The Herald Bulletin

October 22, 2012

Teens can be victims of domestic violence, too

Resources available to help

By Abbey Doyle
The Herald Bulletin

ANDERSON, Ind. — Dating violence has been seen locally in relationships as young as sixth grade, Alternatives Inc. prevention specialist Todd Cawthorn said.

“They are learning a lot of reading, writing and arithmetic in school but they are also learning interpersonal relationships,” Cawthorn said. “They need to be aware of what a healthy relationship is. If they exhibit that behavior now or tolerate it now it will affect the way they have relationships as adults.”

Cawthorn and Alternatives victims advocate Kandi Floyd will be two of the presenters during tonight’s domestic violence forum at Anderson High School. They will be talking about warning signs and red flags of dating violence and what those teens, their friends or families can do to help someone in that situation.

“A lot of teens aren’t really aware of how dangerous some of these behaviors are,” Cawthorn said. “And parents need to be aware that children at home are learning relationship skills from their parents. They pick up on everything, be it health or unhealthy behaviors, no matter how young they are.”

Floyd said some of the red flags include excessive jealousy; the need to look through text messages, social media websites and emails; controlling how the victim dresses or who the victim hangs out with; checking in with family and friends to see who the victim is with; the victim isolating themselves or signs of injury.

“People need to be aware that controlling or violent behavior doesn’t have to be physical abuse,” she said. “If you think this is happening to a friend or someone you know, call for help, get resources. Don’t ignore it or depend on someone else to call.”

Floyd said parents and others need to understand that the emotions of a teen victim aren’t much different than those of an adult. They will want to blame themselves for the abuse and make excuses for the abuser.

An open line of communication is critical to help prevent and intervene when it comes to teen dating violence, both Floyd and Cawthorn said.

“Make sure you know what is going on in your child’s life,” Cawthorn said. “If you aren’t able to speak to your child about the smallest things, when it does come to a situation where you are really afraid for your child’s safety you won’t be able to have those conversations.”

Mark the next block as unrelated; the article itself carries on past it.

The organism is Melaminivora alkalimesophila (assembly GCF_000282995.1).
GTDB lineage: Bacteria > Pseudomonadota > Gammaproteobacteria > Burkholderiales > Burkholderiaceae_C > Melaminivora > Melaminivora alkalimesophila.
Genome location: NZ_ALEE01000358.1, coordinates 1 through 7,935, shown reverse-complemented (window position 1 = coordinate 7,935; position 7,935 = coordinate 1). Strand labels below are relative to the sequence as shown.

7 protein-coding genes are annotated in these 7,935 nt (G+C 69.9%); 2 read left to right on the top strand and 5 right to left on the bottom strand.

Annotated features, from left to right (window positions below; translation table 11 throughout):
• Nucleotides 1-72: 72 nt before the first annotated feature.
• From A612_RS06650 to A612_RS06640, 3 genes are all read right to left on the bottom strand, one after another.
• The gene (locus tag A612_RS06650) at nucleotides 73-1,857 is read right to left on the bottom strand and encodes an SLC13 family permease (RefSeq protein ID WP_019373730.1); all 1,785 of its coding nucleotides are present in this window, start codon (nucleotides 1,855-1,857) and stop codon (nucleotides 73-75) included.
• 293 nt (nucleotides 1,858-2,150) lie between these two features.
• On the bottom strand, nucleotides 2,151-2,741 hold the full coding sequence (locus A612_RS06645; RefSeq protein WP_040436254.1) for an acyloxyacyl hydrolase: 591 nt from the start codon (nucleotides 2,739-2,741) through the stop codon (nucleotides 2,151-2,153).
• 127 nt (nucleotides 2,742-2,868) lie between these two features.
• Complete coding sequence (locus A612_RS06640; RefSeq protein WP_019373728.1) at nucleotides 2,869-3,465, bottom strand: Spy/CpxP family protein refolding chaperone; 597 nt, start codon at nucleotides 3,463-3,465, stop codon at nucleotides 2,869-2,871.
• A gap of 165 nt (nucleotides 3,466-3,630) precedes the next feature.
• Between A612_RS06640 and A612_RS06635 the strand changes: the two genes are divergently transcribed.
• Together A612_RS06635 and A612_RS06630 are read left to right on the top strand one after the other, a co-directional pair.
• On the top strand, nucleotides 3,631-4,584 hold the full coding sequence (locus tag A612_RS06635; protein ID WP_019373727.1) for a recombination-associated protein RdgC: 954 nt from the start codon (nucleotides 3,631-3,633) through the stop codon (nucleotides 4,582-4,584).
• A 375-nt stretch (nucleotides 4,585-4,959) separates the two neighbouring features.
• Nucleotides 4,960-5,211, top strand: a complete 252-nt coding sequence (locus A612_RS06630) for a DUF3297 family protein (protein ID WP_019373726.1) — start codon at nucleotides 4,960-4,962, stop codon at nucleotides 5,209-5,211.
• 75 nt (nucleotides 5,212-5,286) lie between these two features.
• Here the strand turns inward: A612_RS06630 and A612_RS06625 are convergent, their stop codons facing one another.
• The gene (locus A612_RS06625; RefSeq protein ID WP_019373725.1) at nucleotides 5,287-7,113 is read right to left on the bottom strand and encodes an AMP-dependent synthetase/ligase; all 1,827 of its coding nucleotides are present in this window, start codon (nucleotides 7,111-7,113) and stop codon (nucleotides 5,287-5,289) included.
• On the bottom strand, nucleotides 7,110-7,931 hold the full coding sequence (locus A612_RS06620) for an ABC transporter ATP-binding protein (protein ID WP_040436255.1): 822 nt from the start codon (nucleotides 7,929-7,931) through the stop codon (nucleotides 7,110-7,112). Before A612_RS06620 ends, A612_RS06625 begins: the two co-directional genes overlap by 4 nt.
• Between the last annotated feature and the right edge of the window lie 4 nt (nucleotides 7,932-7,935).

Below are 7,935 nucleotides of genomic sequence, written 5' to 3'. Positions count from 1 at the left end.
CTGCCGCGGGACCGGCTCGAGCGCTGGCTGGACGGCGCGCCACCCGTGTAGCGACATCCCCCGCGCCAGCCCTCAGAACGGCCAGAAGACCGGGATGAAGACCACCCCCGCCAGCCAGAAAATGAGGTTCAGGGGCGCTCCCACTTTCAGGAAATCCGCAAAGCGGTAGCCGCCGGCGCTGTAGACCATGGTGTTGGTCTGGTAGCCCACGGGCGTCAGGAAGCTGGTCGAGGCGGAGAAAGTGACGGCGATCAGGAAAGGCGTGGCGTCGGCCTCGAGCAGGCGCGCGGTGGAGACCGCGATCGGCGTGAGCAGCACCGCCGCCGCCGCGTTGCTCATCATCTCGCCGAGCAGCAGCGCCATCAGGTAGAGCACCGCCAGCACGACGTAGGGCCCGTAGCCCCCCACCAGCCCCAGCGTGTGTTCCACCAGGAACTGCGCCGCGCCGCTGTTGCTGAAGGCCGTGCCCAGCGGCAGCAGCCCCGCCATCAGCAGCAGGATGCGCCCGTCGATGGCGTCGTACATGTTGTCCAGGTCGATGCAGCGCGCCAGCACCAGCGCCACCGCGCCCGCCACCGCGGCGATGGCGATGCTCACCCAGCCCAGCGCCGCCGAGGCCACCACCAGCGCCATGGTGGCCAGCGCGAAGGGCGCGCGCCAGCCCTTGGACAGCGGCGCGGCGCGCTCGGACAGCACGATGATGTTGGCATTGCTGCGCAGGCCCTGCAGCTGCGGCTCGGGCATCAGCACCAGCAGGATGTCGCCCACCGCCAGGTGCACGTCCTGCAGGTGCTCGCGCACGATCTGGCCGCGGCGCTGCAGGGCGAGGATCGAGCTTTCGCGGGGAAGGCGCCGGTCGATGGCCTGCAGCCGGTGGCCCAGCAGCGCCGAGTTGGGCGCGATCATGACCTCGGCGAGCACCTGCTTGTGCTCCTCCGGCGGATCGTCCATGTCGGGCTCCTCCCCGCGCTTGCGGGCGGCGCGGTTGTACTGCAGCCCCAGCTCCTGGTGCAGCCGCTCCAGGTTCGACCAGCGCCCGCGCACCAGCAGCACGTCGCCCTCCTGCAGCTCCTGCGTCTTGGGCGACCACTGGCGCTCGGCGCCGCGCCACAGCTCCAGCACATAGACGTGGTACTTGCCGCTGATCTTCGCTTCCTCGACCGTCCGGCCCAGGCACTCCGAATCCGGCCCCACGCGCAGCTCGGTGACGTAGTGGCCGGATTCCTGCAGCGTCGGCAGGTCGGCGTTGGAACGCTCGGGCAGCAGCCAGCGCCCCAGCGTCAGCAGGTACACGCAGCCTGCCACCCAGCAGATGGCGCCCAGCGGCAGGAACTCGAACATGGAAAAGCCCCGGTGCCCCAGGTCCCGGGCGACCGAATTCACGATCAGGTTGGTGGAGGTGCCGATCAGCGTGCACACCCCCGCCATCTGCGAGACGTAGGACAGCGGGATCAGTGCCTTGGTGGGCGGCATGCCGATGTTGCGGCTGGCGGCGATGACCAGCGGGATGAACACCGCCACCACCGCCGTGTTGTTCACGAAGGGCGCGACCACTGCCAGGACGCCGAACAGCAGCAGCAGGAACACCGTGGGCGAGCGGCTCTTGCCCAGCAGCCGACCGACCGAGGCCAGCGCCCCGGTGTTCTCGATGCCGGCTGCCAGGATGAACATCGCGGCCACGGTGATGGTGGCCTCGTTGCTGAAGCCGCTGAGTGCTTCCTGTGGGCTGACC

He suggested having conversation starters about healthy relationships to get to talking about it and to find common ground with your teen so conversations can be easier.

Cawthorn said the biggest component of an abusive teen dating relationship is control — controlling who the victim sits with at lunch, who the victim talks to, going through the victim’s cellphone or emails, which college the victim goes to, what kind of birth control is used, among other things.

“Dating violence and sexual assault are preventable crimes,” he said. “We can do that by working with the community, especially young people, to change inherent behaviors like gender stereotypes, controlling behaviors and violating personal boundaries.”

Floyd said it is often talked about how the younger generation will be the ones to change our society, but that change can’t happen if we don’t teach them.

“In order for them to be that change we must educate them about the cycle of violence, about teen dating violence and sexual assault prevention,” she said. “We educate our children on everything else — why not teach them how not to be a victim?”

Cawthorn and Floyd provide dating violence education in Madison County schools, one of the mandates of Heather’s Law passed in 2010. Heather Norris, 20, was killed by her abusive boyfriend in 2007. The state law requires the state Department of Education to develop and distribute materials to students from sixth grade through seniors on how to spot, and end, dating relationships that turn abusive.

Find Abbey Doyle on Facebook and @heraldbulletin on Twitter, or call 640-4805.